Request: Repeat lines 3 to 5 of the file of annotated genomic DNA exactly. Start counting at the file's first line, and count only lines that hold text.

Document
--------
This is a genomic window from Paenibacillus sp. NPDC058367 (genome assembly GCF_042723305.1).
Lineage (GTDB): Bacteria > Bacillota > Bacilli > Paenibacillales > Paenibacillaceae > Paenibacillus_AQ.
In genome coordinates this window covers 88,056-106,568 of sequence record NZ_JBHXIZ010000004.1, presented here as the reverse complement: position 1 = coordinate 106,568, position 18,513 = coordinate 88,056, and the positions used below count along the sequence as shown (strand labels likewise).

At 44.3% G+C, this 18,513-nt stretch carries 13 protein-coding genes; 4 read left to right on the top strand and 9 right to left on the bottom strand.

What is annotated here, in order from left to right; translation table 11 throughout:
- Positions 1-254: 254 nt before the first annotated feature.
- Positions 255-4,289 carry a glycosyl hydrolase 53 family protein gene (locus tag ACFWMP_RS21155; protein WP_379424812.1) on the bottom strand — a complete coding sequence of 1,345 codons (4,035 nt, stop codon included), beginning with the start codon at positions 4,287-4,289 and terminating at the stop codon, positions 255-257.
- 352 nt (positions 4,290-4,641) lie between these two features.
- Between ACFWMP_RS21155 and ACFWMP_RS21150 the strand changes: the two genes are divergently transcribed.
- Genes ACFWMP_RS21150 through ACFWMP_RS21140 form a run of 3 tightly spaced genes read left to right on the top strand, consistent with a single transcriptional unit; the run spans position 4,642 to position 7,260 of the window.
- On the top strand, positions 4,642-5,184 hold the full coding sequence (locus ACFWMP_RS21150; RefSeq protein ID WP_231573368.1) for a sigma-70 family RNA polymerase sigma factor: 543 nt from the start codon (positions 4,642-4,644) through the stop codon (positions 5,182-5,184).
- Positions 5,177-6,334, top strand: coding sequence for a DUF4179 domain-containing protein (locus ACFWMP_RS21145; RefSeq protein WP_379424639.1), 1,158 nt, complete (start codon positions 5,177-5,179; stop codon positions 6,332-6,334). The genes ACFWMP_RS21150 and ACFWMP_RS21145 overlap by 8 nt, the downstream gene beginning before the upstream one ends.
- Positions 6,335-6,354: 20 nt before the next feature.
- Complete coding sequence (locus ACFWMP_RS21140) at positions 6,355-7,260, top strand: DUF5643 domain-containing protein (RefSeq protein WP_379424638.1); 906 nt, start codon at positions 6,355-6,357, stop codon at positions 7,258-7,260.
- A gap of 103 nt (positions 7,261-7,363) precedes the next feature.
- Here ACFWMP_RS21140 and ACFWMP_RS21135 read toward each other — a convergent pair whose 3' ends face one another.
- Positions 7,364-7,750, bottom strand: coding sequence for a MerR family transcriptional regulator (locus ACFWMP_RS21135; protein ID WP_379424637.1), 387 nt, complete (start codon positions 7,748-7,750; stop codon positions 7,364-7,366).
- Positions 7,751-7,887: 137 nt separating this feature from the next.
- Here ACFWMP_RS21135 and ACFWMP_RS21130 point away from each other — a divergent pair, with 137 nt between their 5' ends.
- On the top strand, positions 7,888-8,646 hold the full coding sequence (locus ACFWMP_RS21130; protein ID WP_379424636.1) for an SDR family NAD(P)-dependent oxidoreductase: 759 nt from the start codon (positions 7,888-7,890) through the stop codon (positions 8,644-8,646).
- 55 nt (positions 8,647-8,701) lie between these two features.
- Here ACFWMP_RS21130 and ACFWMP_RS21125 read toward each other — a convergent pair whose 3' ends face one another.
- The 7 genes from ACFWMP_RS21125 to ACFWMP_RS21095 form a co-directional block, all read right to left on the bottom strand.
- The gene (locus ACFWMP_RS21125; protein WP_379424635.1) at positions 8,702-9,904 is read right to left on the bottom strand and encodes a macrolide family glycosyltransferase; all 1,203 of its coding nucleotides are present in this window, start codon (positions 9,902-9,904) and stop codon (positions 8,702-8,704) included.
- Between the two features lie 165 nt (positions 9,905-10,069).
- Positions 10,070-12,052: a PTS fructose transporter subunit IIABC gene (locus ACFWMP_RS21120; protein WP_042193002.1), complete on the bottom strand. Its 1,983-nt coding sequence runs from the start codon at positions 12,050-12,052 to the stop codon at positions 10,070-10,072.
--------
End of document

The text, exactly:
In genome coordinates this window covers 88,056-106,568 of sequence record NZ_JBHXIZ010000004.1, presented here as the reverse complement: position 1 = coordinate 106,568, position 18,513 = coordinate 88,056, and the positions used below count along the sequence as shown (strand labels likewise).

At 44.3% G+C, this 18,513-nt stretch carries 13 protein-coding genes; 4 read left to right on the top strand and 9 right to left on the bottom strand.

What is annotated here, in order from left to right; translation table 11 throughout: